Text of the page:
Department of Neurological Surgery Chiba University Graduate School of Medicine, Chiba, Japan
Received Date: September 03, 2014; Accepted Date: September 26, 2014; Published Date: September 29, 2014
Citation: Iwadate Y (2014) Malignant Progression of Glioblastoma. J Cell Sci Ther 5:182. doi: 10.4172/2157-7013.1000182
Copyright: © 2014 Iwadate Y. This is an open-access article distributed under the terms of the Creative Commons Attribution License, which permits unrestricted use, distribution, and reproduction in any medium, provided the original author and source are credited.
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Glioblastoma (GBM) is the most devastating type of human cancers with a median survival time ranging from 12-18 months following maximal therapies . Glioma is classified into four malignancy grades according to histological features; the low-grade tumors including WHO Grade I (localized gliomas) and WHO Grade II (diffuse astrocytoma or oligodendrogliomas), and the high-grade tumors including WHO Grades III (anaplastic gliomas) and WHO Grade IV (GBM).
Glioblastoma (GBM) is the most devastating type of human cancers with a median survival time ranging from 12-18 months following maximal therapies . Glioma is classified into four malignancy grades according to histological features; the low-grade tumors including WHO Grade I (localized gliomas) and WHO Grade II (diffuse astrocytoma or oligodendrogliomas), and the high-grade tumors including WHO Grades III (anaplastic gliomas) and WHO Grade IV (GBM). The concept of malignant progression is usually applied to secondary GBM which is originally a grade II or grade III glioma and is diagnosed as GBM at the time of recurrence. Most of this tumor carries IDH1 mutation, in contrast to primary GBM without carrying isocitrate dehydrogenase-1 (IDH1) mutation which is the majority of GBM . Although GBM is considered to be a final stage of tumorigenesis collecting many types of genetic alterations in the oncogenes and tumor suppressor genes, large variations of survival time exist within the same category of GBM. Recently, the Cancer Genome Atlas (TCGA) showed that GBM can be categorized into four subclasses based on molecular genetic properties, which is partially relevant to patient survival . The proneural subtype is associated with a good prognosis, and neural, classic, and mesenchymal subtypes are identified . The mesenchymal subtype is characterized by neo-angiogenesis and highly-invasive nature, leading to poor prognosis [3,4]. Non-mesenchymal subtypes usually acquire the gene expression pattern of mesenchymal subtype at recurrence after chemotherapy and radiotherapy . One of the most striking features of mesenchymal subtype is the expression of stem cell markers [3,4]. Actually, glioma cells that express stem cell markers are highly invasive and resistant to radiotherapy and chemotherapy in vitro and in the clinical setting . The heterogeneous survival periods of GBM patients may reflect the acquisition of mesenchymal features or stem cell properties on the course of disease progression.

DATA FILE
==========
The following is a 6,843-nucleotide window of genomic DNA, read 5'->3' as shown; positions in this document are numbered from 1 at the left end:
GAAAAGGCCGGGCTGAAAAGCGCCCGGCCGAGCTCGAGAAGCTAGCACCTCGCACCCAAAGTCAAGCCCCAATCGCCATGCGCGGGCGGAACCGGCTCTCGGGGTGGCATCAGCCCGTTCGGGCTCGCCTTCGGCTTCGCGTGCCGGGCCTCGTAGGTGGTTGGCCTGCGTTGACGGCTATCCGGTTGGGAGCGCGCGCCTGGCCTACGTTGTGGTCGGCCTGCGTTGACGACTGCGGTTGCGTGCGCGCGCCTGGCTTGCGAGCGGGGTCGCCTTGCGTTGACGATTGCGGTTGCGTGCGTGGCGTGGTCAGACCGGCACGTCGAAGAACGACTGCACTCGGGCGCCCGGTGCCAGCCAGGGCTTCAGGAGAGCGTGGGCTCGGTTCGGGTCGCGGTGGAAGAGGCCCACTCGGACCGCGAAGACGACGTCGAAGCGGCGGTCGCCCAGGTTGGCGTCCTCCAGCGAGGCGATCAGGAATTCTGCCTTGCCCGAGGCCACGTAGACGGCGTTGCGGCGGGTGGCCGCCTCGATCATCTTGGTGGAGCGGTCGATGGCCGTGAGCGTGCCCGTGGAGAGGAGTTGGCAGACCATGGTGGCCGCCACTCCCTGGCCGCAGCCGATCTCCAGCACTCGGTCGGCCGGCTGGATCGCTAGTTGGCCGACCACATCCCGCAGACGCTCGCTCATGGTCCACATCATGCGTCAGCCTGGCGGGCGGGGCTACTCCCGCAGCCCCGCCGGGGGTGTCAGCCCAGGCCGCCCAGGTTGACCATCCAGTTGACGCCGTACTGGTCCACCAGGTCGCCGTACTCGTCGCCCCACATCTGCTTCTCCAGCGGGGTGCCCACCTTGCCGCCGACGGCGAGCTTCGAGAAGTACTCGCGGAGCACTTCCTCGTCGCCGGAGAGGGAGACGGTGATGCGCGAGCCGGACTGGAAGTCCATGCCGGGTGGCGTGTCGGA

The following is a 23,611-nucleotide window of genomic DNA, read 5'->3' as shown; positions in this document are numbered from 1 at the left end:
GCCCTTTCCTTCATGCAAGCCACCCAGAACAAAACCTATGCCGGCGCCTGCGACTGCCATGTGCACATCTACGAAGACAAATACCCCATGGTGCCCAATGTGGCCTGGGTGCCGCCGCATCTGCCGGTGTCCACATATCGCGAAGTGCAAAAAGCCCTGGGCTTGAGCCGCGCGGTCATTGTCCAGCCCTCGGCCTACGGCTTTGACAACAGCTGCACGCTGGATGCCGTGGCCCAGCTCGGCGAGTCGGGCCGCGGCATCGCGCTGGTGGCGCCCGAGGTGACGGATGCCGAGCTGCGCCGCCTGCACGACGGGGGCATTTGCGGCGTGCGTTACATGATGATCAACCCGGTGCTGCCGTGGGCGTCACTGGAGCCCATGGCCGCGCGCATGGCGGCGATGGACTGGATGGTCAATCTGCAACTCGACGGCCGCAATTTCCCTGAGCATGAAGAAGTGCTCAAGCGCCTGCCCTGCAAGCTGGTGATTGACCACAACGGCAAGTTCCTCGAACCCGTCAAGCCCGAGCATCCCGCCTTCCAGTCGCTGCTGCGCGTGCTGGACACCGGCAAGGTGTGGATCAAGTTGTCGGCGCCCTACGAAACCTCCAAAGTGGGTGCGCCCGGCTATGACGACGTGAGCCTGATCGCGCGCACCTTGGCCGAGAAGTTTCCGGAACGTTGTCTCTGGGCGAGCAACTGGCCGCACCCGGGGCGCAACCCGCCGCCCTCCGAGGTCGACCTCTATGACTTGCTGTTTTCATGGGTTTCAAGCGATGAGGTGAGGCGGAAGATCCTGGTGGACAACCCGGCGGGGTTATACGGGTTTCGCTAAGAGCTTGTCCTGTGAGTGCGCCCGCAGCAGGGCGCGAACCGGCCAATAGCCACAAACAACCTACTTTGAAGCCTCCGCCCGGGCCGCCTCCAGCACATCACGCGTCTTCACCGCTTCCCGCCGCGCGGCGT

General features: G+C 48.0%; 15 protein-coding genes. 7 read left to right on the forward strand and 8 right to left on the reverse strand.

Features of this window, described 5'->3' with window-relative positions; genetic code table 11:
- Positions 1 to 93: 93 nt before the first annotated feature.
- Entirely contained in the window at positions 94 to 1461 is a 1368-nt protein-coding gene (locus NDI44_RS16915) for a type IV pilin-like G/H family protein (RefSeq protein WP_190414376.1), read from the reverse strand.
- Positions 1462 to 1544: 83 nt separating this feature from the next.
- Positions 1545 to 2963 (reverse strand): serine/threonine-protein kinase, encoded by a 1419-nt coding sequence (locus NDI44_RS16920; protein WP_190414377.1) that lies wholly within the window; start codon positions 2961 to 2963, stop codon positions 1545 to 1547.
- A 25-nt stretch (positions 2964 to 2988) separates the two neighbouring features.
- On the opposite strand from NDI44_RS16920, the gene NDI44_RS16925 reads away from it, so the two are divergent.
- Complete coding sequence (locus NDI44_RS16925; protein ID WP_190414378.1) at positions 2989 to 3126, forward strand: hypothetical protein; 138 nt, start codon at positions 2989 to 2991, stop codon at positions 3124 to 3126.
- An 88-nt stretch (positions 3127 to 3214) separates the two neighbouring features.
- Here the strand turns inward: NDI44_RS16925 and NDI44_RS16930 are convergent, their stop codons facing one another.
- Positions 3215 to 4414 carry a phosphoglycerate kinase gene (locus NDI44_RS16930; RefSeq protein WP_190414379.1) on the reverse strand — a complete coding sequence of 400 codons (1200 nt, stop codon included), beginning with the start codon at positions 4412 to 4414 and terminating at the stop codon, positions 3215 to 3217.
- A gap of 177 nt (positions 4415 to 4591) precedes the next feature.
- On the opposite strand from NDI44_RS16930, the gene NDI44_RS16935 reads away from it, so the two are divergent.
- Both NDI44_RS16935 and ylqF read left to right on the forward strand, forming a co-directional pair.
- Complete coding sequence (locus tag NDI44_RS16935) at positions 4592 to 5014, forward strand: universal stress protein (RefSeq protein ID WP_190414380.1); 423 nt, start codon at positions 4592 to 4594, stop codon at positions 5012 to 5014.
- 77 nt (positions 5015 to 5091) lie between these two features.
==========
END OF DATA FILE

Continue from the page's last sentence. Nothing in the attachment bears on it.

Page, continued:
Such a phenotypic change in cancer tissue may be caused by various stimuli from cancer microenvironment. Differentiated cells can change their phenotype under the influences of repair-associated or pathological stresses. One phenomenon that facilitates such dynamic reprogramming of the cellular state is epithelial-mesenchymal transition (EMT) . EMT is a biological process that induces a polarized epithelial cell to undergo multiple biochemical changes into mesenchymal phenotype including enhanced migratory capacity and elevated resistance to genotoxic insults. EMT is also known as an important inducer of cancer stem cells. The shift toward mesenchymal phenotype of GBM after various therapies at recurrence suggests the contribution of EMT activated in hypoxic microenvironments and tissue repair processes . Since GBM usually contains large areas of necrosis, many GBM of mesenchymal subtype would have progressed from other subtypes in the natural course of the disease. The stem cell phenotype may be induced by EMT-related transcription factor network through epigenetic regulations, which contributes to the poor prognosis of GBM. The “malignant progression of GBM” can be a main target of future therapies for GBM.